WCER’s CIRTL Releases New Casebook Promoting Inclusive Teaching
Resource posits real-world classroom dilemmas to move instructors past preconceived beliefs
April 1, 2022 | By WCER Communications
In an effort to advance the values of equity and diversity in real-world situations, WCER’s Center for the Integration of Research, Teaching and Learning (CIRTL) released the new instructional resource, Ethical Dilemmas in the College Classroom: A Casebook for Inclusive Teaching.
Co-authored by Rosette Cirillo, a UW–Madison doctoral student and CIRTL graduate assistant, and Sarah Silverman, formerly with the Delta Program at UW–Madison and now an instructional designer at the University of Michigan-Dearborn, the casebook serves as a valuable resource that calls on current and future faculty to discuss and think deeply about their inclusive teaching practices. The casebook, created with support from the National Science Foundation, takes a contemporary look at dilemmas instructors face in today’s classrooms and offers strategies for facilitating difficult conversations around each case.
“Too often our discussions about inclusion and equity take place in the abstract,” CIRTL Director Robert Mathieu says. “These carefully developed cases place each of us in the moment, providing both a mirror unto ourselves and an opportunity to become better teachers for all of our students.”
The CIRTL Network is made up of 42 research universities in the United States and Canada. Its mission is to enhance excellence in undergraduate education through development of a national faculty committed to implementing and advancing effective teaching practices for diverse learners as part of successful and varied professional careers.
CIRTL Graduate Assistant Rosette Cirillo
The new casebook offers seven fictional cases and accompanying resources to help promote conversations about inclusive practices in a college setting. It is designed for use in workshops, courses and professional development programs, and for colleagues creating or adapting content for an inclusive teaching environment.
The cases push participants to reflect on their own potential responses to the dilemmas presented, while considering the ethical implications of these classroom decisions. This approach invites facilitators and participants to challenge their own assumptions, moving past preconceived beliefs toward new and creative solutions for inclusive teaching and learning.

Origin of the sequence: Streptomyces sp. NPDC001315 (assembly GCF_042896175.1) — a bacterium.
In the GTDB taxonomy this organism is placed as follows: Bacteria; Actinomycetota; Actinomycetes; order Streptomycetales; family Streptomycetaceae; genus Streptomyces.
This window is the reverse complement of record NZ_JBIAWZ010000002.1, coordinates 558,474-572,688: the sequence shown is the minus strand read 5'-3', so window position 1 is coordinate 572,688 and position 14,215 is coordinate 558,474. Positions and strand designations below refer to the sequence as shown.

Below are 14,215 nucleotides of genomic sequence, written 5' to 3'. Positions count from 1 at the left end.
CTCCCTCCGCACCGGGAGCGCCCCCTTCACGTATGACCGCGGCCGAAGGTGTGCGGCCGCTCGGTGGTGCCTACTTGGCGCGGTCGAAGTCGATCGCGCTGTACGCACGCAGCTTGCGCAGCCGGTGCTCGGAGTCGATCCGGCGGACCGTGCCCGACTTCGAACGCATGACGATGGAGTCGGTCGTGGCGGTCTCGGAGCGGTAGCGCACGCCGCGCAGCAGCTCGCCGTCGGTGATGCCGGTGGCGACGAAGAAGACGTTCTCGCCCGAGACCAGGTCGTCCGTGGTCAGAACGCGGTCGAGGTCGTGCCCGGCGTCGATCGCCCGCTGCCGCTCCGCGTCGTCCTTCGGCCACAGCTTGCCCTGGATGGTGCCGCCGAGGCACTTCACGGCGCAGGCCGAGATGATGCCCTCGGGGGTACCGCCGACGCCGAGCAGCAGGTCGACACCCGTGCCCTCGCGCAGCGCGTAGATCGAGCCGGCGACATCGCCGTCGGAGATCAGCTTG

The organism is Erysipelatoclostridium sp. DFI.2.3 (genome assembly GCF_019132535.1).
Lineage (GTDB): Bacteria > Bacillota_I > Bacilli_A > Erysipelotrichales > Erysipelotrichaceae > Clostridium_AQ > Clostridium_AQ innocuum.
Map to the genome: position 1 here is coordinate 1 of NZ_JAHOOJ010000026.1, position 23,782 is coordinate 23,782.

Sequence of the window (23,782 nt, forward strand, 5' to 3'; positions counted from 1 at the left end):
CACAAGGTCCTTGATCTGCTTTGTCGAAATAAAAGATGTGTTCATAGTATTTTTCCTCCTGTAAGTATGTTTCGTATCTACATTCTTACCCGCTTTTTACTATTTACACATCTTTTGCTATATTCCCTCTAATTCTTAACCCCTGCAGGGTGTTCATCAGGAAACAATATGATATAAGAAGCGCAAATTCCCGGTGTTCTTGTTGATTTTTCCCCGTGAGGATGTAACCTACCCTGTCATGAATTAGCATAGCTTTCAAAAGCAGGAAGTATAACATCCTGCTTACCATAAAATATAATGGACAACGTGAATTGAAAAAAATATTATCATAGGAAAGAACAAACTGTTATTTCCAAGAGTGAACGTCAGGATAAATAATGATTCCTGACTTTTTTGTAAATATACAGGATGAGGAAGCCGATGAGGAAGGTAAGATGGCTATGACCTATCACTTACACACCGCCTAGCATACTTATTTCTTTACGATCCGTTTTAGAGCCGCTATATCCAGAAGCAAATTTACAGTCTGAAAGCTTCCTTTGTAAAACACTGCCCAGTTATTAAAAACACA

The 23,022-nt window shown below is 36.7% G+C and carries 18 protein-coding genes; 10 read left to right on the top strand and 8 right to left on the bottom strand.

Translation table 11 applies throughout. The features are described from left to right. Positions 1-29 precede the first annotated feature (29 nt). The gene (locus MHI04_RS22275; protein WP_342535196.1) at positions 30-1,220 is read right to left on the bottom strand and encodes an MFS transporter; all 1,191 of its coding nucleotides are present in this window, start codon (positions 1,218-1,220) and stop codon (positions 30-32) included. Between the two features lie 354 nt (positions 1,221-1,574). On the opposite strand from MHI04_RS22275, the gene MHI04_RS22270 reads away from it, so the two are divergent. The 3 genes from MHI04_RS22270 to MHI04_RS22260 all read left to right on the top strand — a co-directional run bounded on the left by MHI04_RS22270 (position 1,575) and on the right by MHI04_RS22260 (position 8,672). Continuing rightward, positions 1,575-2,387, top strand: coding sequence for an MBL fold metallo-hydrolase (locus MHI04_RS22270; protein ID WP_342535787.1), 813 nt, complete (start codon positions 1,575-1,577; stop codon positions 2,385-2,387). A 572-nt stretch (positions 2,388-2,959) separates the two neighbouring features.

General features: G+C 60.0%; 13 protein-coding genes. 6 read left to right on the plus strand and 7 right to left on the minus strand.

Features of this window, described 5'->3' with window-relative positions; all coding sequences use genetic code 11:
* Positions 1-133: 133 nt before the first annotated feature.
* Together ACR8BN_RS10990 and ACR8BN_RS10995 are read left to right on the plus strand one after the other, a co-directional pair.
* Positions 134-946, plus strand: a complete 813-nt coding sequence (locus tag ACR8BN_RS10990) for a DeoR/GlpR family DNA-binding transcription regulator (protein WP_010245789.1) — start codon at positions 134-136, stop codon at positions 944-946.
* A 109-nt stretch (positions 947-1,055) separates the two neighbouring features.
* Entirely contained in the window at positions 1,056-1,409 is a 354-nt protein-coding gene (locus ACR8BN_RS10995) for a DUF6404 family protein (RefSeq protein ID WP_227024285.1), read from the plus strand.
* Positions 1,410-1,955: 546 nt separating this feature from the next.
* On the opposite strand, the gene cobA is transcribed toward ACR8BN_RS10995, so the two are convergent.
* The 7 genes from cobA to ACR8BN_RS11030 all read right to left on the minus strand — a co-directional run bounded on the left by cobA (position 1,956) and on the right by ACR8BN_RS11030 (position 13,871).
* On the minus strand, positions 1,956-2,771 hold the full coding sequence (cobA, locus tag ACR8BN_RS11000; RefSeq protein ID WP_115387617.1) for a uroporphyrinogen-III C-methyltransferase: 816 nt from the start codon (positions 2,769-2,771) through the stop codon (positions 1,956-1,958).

Denise Pope, a CIRTL colleague at the University of Massachusetts Amherst Graduate School, shared her experience using one of the cases.
“I facilitated a workshop for graduate student teaching assistants using the Megan case study, and their response was very enthusiastic,” Pope says. “They loved how detailed and realistic the case study was, and they really appreciated that they had to decide on a specific course of action based on the case.”
As Pope notes, participants in a class or workshop using the casebook must wrestle with each case and make their own individual or small group decisions. The casebook does not itself provide solutions to the dilemma, posing a challenge for participants to find their own answers.
“The casebook is best used as a collaborative experience, built around thoughtful discussion and consideration of multiple perspectives,” Cirillo says. “It includes notes on facilitating these conversations, as well as a facilitator’s checklist to help new users incorporate these cases into their work. Each case also includes links to additional background material including articles, book chapters, or podcasts.”
The new casebook, Ethical Dilemmas in the College Classroom: A Casebook for Inclusive Teaching, was inspired by a prior 2006 CIRTL casebook, Case Studies in Inclusive Teaching in STEM. The 2006 casebook remains a valuable resource toward inclusive teaching.